In surprising news this week from the National Cancer Institute, researchers discovered that taking regular supplements of vitamin D and calcium do not decrease the risk of colon cancer.
The findings of the study were reported by several news outlets, including Tech Times. The website noted that loading up on calcium and vitamin D not only failed to reduce the risk of colon cancer, but also failed to remove pre-cancerous colorectal adenomas (polyps).
A team of researchers from the University of Colorado Cancer Center published the results of the study in a the Oct. 15 edition of the New England Journal of Medicine.
To get their results, the research team observed 2,259 people between the ages of 45 and 75. The subjects of the study took daily doses of vitamin D or calcium. Each patient had polyps, and each patient was given a follow-up colonoscopy three to five years after the study concluded.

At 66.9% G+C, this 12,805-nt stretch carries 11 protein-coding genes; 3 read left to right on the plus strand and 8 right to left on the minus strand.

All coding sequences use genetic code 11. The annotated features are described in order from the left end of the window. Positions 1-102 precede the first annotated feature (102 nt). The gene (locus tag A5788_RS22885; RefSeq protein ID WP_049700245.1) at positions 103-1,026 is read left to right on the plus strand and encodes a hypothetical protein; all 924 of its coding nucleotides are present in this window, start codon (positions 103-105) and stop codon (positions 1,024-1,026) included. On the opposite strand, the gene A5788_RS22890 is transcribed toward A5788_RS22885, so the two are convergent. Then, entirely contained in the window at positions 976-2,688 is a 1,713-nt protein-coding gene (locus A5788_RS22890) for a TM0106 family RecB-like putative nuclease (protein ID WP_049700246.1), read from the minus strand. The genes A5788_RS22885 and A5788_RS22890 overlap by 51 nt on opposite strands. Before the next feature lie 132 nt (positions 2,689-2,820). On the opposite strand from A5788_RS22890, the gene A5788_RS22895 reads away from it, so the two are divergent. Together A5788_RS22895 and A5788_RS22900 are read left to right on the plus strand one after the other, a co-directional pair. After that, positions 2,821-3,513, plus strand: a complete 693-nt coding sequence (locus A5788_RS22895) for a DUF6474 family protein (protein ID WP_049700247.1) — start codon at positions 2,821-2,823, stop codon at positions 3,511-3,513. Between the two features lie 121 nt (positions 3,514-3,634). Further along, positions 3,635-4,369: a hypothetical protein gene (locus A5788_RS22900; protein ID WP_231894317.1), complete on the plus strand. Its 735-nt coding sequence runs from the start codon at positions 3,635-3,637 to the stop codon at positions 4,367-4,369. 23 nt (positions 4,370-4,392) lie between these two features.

The follow-up colonoscopies showed “no significant difference in the occurrence of new polyps.”
Additional polyps showed in 43 percent of patients during second screening. There was also no significant difference in the occurrence of new polyps between those who supplemented and the control-group patients.
One of the researchers on the team, Dr. John Baron of the University of North Carolina at Chapel Hill, told CBS News that the results were a “big surprise.”
That was a big surprise. We thought we understood calcium because the data was really quite, quite strong.
The findings on the effectiveness of calcium were equally “disappointing.”
The news wasn’t completely bad, though. Experts say that doses higher than the ones used in the study might be able to fight cancer, but the results are unclear.
Aspirin has also been a popular drug for preventing polyps, but the side effects can be severe and medical advice is recommended when deciding whether or not to use the drug.